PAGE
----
States impose drastic measures to battle coronavirus
State and local governments are taking drastic and unprecedented measures aimed at slowing the spread of the coronavirus, an acknowledgment that parts of the country are past the point of containment.
Several cities are prohibiting large gatherings and events, big businesses are telling their workers to stay at home, and more classes are getting canceled at schools and universities.
Those disturbances to everyday life are likely to spread to other cities as an increase in testing reveals undetected cases, public health officials warned.
In Washington state, where there are almost 270 confirmed cases, Gov. Jay Inslee (D) on Wednesday announced a ban in three counties on gatherings of more than 250 people, the most drastic step taken yet by a state to contain the outbreak.
“The decisions that we’re making today and the decisions we probably will be making in the upcoming days are going to be profoundly disturbing to a lot of the ways we live our lives today,” Inslee said. “But I believe they are the right ones.”
The slow pace of testing by the Centers for Disease Control and Prevention (CDC) means it’s unclear exactly how many people have the coronavirus in the U.S. Inslee said there are “likely hundreds, if not thousands” of people in his state who have the virus but don’t know it.
While the CDC identified the first U.S. case in January, the agency and the public health labs it works with have tested fewer than 5,000 people for COVID-19, the disease caused by the coronavirus.
There are now more than 1,000 cases in the U.S., and states and cities are taking steps to slow the spread in an effort to prevent hospitals from becoming overburdened and unable to treat all types of patients.
San Francisco and Seattle are among the cities that have banned large gatherings of 1,000 people or more. Mayor Muriel Bowser (D) of Washington, D.C., recommended all non-essential mass gatherings be canceled.
New York state officials created a one-mile containment area in New Rochelle, where 108 cases of the coronavirus have been confirmed. Within that area, schools, houses of worship and other facilities for large gatherings will be closed for two weeks.
More bans are likely to come this week, as commercial labs ramp up testing of suspected cases.
“We know that the rest of the nation will be where we are perhaps in a couple or three weeks and we hope that the things we’re doing aggressively here can set a template for the rest of the country,” Inlsee said.
Ohio Gov. Mike DeWine (R) said he would issue an executive order in the coming days banning mass gatherings.
The CDC and public health officials have recommended the bans on large gatherings as a way to slow the spread of the virus, especially for areas that have more than 50 confirmed cases.
“We would recommend there not be large crowds. If that means not having any people in the audience when the NBA plays, so be it,” Dr. Anthony Fauci, director of the National Institute of Allergy and Infectious Diseases, told a congressional committee Wednesday. “Anything that has large crowds gives risk to spread.”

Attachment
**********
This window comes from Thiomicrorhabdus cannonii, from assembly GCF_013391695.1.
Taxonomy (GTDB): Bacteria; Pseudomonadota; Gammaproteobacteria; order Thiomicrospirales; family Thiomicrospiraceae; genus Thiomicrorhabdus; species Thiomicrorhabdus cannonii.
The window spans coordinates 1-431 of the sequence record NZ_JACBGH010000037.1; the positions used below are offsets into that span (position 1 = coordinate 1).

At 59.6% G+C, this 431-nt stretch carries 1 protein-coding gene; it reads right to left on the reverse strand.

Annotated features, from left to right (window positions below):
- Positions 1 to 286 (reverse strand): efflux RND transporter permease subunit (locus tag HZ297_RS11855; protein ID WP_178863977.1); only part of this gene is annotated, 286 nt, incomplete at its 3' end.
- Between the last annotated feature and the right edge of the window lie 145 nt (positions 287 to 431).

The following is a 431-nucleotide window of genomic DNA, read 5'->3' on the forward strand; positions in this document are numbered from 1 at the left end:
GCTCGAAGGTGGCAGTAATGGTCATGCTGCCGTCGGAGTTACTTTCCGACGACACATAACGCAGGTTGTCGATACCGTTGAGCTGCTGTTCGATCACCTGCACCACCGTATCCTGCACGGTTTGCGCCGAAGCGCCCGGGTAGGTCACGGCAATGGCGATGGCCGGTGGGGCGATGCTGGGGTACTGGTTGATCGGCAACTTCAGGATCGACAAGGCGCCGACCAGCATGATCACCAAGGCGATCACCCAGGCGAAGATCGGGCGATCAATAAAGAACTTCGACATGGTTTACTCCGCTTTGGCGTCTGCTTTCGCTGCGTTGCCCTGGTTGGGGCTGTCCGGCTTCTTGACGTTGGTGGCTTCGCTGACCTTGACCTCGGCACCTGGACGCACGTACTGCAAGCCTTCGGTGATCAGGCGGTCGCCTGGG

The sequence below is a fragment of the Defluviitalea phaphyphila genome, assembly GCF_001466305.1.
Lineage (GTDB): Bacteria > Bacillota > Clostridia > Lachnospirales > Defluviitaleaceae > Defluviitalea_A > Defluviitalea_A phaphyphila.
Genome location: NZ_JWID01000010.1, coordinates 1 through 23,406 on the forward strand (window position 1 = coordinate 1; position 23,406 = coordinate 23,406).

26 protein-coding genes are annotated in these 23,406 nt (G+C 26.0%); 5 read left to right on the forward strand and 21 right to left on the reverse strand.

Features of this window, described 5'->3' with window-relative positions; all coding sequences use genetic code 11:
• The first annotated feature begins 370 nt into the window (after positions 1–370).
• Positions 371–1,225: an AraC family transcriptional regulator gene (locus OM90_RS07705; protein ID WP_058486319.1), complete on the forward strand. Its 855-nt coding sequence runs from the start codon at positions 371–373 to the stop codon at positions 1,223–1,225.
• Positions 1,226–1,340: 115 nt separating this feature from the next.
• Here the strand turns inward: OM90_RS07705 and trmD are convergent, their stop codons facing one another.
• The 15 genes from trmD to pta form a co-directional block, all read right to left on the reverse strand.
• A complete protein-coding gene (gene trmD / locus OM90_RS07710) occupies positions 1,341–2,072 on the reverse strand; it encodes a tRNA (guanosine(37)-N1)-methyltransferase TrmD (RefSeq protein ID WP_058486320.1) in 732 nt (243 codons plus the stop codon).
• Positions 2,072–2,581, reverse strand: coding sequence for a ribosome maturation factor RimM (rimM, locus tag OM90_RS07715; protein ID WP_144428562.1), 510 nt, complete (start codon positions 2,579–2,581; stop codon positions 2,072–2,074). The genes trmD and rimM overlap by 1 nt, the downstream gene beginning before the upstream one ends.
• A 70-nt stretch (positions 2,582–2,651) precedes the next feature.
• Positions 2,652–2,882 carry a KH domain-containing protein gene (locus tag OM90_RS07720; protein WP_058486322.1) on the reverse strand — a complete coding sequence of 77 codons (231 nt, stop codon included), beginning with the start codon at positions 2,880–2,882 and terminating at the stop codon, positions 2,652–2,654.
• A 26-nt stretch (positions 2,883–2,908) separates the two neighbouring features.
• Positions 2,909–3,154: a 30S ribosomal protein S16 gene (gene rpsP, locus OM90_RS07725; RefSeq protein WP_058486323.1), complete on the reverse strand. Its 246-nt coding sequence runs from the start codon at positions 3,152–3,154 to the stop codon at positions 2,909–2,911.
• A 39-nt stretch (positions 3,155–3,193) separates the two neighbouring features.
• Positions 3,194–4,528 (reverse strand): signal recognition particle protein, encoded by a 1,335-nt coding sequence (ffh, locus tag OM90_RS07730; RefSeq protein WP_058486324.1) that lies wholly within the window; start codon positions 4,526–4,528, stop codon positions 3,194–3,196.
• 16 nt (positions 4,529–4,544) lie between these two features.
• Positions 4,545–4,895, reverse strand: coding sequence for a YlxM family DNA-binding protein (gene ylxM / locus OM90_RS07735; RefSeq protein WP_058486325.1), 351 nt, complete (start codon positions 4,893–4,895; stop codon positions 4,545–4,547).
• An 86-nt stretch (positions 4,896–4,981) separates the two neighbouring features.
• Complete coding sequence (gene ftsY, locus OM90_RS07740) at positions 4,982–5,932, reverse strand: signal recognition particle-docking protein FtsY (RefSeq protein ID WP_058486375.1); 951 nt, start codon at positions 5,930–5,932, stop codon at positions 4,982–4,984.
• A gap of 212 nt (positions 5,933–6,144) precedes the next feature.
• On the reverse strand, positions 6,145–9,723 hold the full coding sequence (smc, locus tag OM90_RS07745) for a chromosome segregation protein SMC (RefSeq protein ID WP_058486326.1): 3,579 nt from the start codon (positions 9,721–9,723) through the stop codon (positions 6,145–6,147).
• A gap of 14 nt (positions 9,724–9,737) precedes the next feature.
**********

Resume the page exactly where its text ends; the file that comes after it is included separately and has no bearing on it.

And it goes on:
The CDC also is working with four jurisdictions to develop guidance to mitigate outbreaks “so the rest of the nation can see how to operationalize this,” Director Robert Redfield told Congress.
Still, he said, “there’s not a one-size-fits-all approach to the mitigation decisions that need to be made.”
But “serious mitigation” should be done before cases are detected in any given state, city or town, Fauci said.
“If we don’t do very serious mitigation now, what’s going to happen is that we’re going to be weeks behind, and the horse is going to be out of the barn,” he said. “Even in areas of the country, where there are no, or few cases. We’ve got to change our behavior. We have to essentially assume that we are going to get hit.”
Public health officials said “changing behavior” relies on the actions of individuals and the private sector and can include limiting movements outside the home by teleworking and avoiding crowds. Such steps are considered particularly necessary for the elderly and people with underlying health conditions who are more likely to die from COVID-19.
Google and Twitter are among major U.S. companies that have told their employees to work from home. Meanwhile, some professional sports teams have said they will play in empty arenas.
The crackdown comes as the World Health Organization declared COVID-19 a pandemic, meaning there is global spread on at least two continents.
The worsening situation in Italy, which is nearing 13,000 cases, has also foreshadowed what some experts say could happen in the U.S. if the country doesn’t “flatten” the curve of infections by reducing the number of people who are sick at the same time.
“We’re going to fight this epidemic as much as we can, and the reason is we do not want to see an avalanche of people coming into our hospitals with limited capacity,” Inslee said.
“We have a solid plan for increasing capacity as far as possible to accommodate, what could be thousands of people who need serious medical attention. But that will be stretched at best.”
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